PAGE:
8. Section 24, Hindu Marriage Act, 1955 adopts the above principles and goes one radical step further when it lays down that any such order can be made not only in favour of the wife but also in favour of the husband. The expressions 'respondent' and 'petitioner' in the section obviously refer to the respondent and petitioner to the interlocutory application for alimony pendente lite and for provision for costs and not to the petitioner and respondent to the substantive petition.
9. The amplest discretion is conferred on the Court and an order for maintenance pendente lite and costs of the proceeding, as the initial words of the section clearly state, can be made in any proceeding under the Act. Of course, the order can be made while the proceeding is pending and not after its termination. Nor can any such order inure after the proceeding has ended.
10. The section is explicit that the making of the order is a matter of discretion with the court and rules that the court may make the order in favour of the wife or the husband as the case may be, where it is shown that such spouse has no independent income sufficient for her or his support and the necessary, expenses of the proceeding. The section also lays down that the amount of interim maintenance that one spouse may be ordered to pay to the other must be such as appears reasonable to the court in the exercise of that discretion and directs the court that in doing so it must have regard to the petitioner's own income and the income of the respondent. Any decision under S. 24, Hindu Marriage Act, 1955 on the subject of alimony must necessarily turn on the circumstances of each case and no fixed rules can be expected on the question. When an order under S. 24 Hindu Marriage Act, 1955 is made by the Court, where the substantive proceeding is pending enquiry and disposal and questioned under S. 115, C.P.C., it is for this Court to see whether the discretion vested with the trial court had been properly exercised. In other words, whether the discretion had been judicially exercised or not, is the main question that has to be taken into consideration when a revision petition is filed against the order under S. 24, Hindu Marriage Act, 1955. An order for maintenance pendente lite and costs of the proceedings can, as the initial words of the section clearly state, be made in any proceeding under the Act, viz., for restitution of conjugal rights, judicial separation, divorce or nullity of a void or voidable marriage. When a fact of marriage is acknowledged or proved alimony follows subject of course to the discretion of the c6urt in, the matter having regard to the -, means of the parties.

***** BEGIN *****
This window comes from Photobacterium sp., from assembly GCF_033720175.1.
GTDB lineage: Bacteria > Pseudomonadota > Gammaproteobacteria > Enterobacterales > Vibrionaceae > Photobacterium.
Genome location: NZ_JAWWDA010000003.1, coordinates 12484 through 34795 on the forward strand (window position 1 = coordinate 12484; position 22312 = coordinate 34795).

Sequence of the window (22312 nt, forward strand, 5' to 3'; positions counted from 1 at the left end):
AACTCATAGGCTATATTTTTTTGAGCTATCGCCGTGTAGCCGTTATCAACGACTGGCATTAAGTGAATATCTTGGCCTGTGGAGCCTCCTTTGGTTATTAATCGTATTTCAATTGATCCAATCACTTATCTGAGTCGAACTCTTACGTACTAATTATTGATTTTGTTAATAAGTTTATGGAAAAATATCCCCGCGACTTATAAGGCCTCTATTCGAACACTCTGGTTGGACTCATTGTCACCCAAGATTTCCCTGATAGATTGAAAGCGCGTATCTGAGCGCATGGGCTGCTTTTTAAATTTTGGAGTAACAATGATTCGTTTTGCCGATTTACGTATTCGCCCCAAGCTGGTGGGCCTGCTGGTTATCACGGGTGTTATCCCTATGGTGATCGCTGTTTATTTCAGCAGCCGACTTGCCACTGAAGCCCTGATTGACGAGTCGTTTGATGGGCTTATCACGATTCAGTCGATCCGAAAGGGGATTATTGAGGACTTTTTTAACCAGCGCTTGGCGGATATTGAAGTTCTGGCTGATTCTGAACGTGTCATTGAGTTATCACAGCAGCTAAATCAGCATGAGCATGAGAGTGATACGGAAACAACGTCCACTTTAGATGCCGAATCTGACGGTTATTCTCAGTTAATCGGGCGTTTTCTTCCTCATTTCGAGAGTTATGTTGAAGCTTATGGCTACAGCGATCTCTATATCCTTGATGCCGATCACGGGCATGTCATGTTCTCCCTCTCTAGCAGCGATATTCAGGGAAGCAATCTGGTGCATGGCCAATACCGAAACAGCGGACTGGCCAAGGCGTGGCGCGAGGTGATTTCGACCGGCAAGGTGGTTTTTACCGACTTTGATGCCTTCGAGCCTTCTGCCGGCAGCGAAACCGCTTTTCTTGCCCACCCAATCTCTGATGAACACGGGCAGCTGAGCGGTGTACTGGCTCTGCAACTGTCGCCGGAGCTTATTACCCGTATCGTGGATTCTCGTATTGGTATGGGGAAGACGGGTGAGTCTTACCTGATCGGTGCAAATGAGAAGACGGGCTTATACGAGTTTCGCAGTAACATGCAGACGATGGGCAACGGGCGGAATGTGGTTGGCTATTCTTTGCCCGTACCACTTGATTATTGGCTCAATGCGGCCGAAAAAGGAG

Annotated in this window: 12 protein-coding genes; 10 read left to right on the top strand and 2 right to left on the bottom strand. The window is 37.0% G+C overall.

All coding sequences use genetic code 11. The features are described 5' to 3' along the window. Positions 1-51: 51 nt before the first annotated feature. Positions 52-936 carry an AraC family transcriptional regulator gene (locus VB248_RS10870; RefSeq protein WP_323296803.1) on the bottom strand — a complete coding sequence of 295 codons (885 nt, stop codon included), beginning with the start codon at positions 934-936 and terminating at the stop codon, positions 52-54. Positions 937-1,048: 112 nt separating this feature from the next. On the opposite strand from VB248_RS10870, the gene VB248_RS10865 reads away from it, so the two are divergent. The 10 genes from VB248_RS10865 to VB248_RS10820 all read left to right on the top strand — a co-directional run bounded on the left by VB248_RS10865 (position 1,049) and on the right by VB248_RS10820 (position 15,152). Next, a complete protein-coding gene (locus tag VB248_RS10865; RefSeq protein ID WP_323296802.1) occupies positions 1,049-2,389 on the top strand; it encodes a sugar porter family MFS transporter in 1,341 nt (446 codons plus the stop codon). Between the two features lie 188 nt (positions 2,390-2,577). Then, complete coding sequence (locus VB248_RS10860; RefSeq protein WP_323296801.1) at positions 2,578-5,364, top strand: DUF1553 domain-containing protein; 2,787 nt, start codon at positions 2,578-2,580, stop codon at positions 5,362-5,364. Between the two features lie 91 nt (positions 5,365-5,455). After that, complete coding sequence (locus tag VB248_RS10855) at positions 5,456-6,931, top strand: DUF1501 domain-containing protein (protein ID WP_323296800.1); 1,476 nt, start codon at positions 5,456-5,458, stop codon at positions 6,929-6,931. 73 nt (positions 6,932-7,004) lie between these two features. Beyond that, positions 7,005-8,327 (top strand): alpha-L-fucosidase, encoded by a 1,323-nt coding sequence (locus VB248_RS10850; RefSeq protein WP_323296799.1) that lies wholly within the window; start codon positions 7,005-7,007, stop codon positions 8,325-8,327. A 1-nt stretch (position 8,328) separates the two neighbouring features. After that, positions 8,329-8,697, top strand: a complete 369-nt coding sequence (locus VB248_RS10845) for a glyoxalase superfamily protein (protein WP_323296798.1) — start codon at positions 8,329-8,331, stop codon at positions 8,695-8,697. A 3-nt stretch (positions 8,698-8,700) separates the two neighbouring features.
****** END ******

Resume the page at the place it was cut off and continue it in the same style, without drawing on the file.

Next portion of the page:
11. In the instant case before us, the evidence discloses that the revision petitioner herein is prosecuting her M.R.B.S. course in the Stanley Medical College, Madras, and the respondent herein also is doing M.Sc. in Tagore Arts College, Pondicherry. The expenses towards M.B.B.S. course is borne out by the father of the revision petitioner herein. No document had been filed on behalf of the revision petitioner herein to uphold her case that the respondent herein has got any interest in the business that is carried on by his father. Under the circumstances, the lower court had exercised its discretion judicially and had held that the revision petitioner herein is not entitled to any maintenance or litigation expenses under the provisions of S. 24, Hindu Marriage Act, 1955. This court does not find any reason to interfere with the order under revision. Accordingly, the revision petition is dismissed. However, there will be no order as to costs.
12. Petition dismissed.